Living Alone & When It Starts To Become Home

Living Alone & When It Starts To Become Home

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Hello hello!

I thought I’d touch more on moving because I enjoyed writing about it so much last time, and it’s something I get asked about a lot.

I’ve been in my apartment now since November. My first week was magic; I wandered around the neighborhood aimlessly for hours, I built Ikea furniture with my dad, I set out a criminal amount of throw pillows. I’ve suffered from migraines, nightmares, and other pain issues for years and years, and my first night in my apartment was my first night without any of the above (which has continued; I don’t get nightmares at all anymore!). I got up every morning, soaked in the sun coming through my window, did my makeup, did my hair, put together an elaborate outfit, got breakfast from the bakery down the street or made some at home, and continued just as dreamily until bedtime. It was everything I dreamed it to be. This was the theme for a while, and only got better when I adopted my cat Beatrice. She was delightful company, someone to have sleep by my feet and claw at my hands. And somehow having another living thing in my space added a level of realness to it all; holding the life of a 6lb cat in my hands, staring up at me with big green eyes, enforced the idea that MY life was also entirely in my hands. I was responsible for it all now. I had a lot of independence growing up, but I didn’t have to go to the grocery store on my own. I didn’t have to catch my own bugs, mop my own floors, hang my own frames, set my own curfew, get my own prescriptions. It was so much so quickly, and I loved it. I soaked in the responsibility like I did the sunshine pouring through my new windows. But of course, there were moments when the responsibility was crushing instead of freeing. I remember hitting my head on a cabinet in my first few weeks before I had developed the muscle memory involved in taking peanut butter out of the pantry, and it swelled up and bruised and I was filled with the fear of what if it’s worse than I realize (it wasn’t)? What if I pass out (I didn’t)? What if this head injury kills me and no one knows because I’m all alone except for this cat (I was literally completely fine)? I was so thankful for my parents in moments like those, because I was able to call them and get the confirmation that I would not, in fact, die in my sleep and be forgotten about.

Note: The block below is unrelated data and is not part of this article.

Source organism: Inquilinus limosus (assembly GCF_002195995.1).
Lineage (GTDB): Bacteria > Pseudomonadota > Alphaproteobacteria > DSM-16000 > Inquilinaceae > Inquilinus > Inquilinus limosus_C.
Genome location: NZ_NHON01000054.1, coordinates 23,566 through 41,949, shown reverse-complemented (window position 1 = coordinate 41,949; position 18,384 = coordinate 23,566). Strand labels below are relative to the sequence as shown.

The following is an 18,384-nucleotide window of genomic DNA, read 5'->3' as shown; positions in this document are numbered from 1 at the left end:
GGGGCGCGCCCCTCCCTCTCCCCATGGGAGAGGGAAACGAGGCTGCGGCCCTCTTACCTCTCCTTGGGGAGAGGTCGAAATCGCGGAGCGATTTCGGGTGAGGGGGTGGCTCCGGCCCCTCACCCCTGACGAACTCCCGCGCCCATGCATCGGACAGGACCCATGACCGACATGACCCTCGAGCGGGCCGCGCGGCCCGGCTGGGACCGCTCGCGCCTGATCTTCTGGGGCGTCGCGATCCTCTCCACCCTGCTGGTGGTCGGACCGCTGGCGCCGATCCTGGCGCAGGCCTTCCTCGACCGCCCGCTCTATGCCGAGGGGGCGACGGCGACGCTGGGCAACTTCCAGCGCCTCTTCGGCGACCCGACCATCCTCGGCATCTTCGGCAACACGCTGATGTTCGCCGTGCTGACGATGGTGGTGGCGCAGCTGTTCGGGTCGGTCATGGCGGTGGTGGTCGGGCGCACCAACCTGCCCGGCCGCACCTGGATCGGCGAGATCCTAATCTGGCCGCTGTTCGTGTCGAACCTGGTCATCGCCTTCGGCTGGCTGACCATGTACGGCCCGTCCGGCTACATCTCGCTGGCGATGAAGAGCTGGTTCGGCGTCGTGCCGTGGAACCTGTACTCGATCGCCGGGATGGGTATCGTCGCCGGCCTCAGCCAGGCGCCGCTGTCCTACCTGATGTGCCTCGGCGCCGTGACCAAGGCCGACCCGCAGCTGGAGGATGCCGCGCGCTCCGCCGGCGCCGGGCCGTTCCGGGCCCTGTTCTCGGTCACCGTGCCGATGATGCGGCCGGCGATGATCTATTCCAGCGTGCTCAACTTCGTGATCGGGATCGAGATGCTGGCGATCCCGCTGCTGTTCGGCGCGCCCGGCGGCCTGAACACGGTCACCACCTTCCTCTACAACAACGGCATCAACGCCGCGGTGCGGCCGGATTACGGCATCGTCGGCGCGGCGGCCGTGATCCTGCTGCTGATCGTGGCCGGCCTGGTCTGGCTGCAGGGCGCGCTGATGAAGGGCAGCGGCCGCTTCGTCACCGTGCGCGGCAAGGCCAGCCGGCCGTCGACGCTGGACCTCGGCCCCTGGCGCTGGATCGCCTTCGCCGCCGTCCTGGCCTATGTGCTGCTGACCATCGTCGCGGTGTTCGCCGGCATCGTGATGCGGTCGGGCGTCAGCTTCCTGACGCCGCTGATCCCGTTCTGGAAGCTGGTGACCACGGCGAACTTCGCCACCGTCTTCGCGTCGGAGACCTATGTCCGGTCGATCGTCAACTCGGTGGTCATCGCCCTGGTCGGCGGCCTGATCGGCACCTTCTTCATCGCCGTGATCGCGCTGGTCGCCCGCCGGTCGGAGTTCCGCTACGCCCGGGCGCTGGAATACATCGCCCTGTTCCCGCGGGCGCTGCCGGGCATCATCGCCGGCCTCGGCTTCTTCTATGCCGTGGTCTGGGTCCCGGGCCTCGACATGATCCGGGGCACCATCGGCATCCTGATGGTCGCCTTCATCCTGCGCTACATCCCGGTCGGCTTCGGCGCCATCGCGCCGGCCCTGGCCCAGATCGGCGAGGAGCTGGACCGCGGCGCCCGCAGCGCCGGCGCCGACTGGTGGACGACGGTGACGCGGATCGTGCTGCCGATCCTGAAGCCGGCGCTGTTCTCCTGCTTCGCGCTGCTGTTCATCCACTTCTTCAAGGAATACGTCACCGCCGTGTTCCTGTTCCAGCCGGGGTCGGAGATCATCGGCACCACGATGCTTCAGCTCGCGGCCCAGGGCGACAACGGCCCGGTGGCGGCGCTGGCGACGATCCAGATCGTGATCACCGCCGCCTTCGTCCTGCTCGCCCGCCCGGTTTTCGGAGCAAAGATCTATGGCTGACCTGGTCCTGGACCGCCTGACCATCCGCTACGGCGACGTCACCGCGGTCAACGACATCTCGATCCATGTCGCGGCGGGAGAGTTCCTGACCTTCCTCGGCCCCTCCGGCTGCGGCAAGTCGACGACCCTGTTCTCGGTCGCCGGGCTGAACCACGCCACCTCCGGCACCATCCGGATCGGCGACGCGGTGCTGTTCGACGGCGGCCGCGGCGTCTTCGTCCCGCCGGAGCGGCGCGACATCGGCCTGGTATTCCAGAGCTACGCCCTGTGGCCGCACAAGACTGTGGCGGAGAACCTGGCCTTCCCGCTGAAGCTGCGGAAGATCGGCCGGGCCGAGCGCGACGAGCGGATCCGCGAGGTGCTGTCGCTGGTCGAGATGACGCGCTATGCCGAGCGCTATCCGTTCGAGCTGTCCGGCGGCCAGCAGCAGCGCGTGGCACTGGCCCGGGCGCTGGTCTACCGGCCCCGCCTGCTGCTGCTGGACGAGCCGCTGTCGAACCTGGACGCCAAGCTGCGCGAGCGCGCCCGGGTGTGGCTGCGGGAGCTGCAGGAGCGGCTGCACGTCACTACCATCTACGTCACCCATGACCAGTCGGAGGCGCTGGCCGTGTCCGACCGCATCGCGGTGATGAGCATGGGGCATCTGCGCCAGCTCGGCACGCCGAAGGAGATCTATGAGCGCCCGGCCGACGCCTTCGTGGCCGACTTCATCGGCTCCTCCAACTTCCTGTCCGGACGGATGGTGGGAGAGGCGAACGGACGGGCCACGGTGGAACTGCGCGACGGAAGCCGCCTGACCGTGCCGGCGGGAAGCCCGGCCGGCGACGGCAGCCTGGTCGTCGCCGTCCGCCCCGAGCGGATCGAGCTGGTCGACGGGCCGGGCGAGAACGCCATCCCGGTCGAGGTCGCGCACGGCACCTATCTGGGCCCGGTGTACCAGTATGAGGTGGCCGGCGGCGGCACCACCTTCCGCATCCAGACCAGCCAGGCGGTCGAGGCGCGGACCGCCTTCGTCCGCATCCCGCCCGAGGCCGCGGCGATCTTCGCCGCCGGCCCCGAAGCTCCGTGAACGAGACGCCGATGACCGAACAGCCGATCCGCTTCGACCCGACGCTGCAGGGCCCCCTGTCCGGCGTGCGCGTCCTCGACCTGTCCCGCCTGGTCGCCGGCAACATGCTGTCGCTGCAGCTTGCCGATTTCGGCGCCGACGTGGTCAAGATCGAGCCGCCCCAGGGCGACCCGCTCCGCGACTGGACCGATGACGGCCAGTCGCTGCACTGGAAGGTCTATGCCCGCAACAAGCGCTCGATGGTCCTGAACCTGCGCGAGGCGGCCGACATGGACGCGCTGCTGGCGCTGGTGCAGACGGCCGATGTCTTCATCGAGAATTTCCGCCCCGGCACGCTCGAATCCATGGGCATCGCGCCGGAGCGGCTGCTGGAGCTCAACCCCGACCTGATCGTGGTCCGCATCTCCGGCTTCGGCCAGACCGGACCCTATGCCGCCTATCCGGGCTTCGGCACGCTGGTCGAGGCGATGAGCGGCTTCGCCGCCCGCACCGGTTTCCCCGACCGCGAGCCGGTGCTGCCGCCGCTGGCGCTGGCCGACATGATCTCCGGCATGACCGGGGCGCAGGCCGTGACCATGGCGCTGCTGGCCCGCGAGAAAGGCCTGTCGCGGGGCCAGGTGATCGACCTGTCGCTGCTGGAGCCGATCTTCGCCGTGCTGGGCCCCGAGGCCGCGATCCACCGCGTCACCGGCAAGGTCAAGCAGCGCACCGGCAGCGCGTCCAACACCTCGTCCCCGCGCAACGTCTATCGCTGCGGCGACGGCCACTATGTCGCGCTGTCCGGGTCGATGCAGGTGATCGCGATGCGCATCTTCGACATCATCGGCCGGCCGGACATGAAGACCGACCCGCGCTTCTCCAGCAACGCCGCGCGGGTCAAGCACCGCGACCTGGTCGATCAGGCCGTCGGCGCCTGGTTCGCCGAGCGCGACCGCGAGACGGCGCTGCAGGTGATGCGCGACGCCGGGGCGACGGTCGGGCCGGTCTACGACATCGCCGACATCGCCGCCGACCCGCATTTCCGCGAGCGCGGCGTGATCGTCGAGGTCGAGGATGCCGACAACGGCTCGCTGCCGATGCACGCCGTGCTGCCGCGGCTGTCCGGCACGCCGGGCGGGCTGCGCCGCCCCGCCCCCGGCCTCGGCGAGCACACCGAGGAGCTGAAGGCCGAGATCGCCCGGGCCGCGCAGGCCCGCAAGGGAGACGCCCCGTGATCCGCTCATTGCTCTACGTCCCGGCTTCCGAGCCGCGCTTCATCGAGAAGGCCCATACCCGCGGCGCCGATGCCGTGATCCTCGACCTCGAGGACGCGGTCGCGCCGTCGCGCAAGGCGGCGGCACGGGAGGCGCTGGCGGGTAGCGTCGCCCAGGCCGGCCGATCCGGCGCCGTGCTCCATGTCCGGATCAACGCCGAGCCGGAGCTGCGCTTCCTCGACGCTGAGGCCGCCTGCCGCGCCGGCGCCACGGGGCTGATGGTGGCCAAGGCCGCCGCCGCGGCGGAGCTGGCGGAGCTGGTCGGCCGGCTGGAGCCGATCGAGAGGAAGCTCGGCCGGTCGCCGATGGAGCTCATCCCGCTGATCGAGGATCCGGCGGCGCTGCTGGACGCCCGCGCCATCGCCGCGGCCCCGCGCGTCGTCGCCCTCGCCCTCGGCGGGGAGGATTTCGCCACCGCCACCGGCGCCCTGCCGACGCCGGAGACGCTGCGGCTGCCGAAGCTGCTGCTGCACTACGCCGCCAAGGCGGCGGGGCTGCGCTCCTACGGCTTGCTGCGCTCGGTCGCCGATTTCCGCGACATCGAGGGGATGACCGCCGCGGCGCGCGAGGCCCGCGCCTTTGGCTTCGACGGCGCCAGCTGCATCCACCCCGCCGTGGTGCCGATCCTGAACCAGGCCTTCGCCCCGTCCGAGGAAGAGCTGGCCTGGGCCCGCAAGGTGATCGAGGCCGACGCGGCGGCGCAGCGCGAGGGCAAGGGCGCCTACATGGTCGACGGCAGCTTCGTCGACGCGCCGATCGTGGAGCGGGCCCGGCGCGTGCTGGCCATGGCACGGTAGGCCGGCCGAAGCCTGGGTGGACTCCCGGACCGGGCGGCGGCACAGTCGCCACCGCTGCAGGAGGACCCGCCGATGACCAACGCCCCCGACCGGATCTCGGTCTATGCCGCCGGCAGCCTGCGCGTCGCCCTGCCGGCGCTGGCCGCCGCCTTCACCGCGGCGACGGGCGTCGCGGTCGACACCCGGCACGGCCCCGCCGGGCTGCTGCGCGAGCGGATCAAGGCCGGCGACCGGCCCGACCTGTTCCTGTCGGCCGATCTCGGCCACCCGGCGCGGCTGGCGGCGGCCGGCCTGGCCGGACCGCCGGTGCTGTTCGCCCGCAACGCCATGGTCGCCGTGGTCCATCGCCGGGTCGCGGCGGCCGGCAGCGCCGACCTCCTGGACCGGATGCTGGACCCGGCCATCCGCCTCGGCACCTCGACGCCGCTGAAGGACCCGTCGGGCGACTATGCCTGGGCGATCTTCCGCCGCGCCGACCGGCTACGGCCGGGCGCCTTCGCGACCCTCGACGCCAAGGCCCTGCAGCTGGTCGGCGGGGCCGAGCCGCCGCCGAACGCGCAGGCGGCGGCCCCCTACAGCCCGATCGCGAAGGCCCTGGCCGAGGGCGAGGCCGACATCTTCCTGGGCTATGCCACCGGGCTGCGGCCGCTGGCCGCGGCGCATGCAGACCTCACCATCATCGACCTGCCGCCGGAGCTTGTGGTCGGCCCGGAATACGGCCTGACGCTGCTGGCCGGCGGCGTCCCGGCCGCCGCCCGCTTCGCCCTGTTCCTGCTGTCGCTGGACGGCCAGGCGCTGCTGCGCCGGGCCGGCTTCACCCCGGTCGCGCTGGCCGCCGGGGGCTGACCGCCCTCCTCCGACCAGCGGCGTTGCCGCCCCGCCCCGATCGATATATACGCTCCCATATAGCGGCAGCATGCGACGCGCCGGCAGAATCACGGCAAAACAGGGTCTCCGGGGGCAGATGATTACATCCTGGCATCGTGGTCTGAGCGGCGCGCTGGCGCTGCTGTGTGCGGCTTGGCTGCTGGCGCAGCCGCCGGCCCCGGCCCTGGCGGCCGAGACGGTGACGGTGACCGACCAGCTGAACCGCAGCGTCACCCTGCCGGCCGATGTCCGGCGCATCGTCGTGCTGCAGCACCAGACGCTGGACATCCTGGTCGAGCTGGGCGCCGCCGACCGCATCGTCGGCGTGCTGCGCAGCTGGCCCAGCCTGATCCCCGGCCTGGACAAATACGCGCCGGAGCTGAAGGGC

For so long, I focused on the maintaining that dreamy state. Dishes were always put away, my bed was always made and overflowing with shiny fuzzy throw pillows, my coffee table was impeccably arranged according to Pinterest’s guidelines, my makeup was polished and I never had a lazy outfit day. But with that came a lot of guilt when I wasn’t able to maintain it all. I beat myself up for having boxes around and I became incredibly anxious when friends came over, for fear of not looking like I was “keeping it together.” I wanted to prove that I wasn’t too young, too immature, too naive, too helpless to run a home for myself and Beatrice.

Meanwhile, my bedroom at my parents’ house was a disaster. I was storing my summer clothes there as well as every childhood possession I had ever owned. It was cluttered and messy and grimy, everything my new place wasn’t. My apartment had personality, but personality with a strict color scheme and decorating pattern. My bedroom at home was authentically me, for better or for worse, and it was all at once eerie and comforting to visit and sleep there among the remains of my teenagerhood. And then, after a fight with my sister, my room was gone. She had packed it up, put everything in boxes, and moved herself into it. My things were scattered to the four winds. I didn’t get a warning, I didn’t get a goodbye. The next time I visited, it was all gone. I felt angry and betrayed, and I mourned the mess of a room that it was. Even though I had a beautiful, colorful, sunny apartment in the city waiting for me, I was inconsolable when it came to the loss of my childhood bedroom. I didn’t quite understand why I was having the reaction that I was, I didn’t understand why it hurt so badly. Sure, I was upset with my sister, but that wasn’t all of it. I felt so guilty and so ungrateful for being so upset, because I know and feel how lucky I am to have my apartment, so why was I mourning the dusty cluttered room that wasn’t mine anymore?

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Home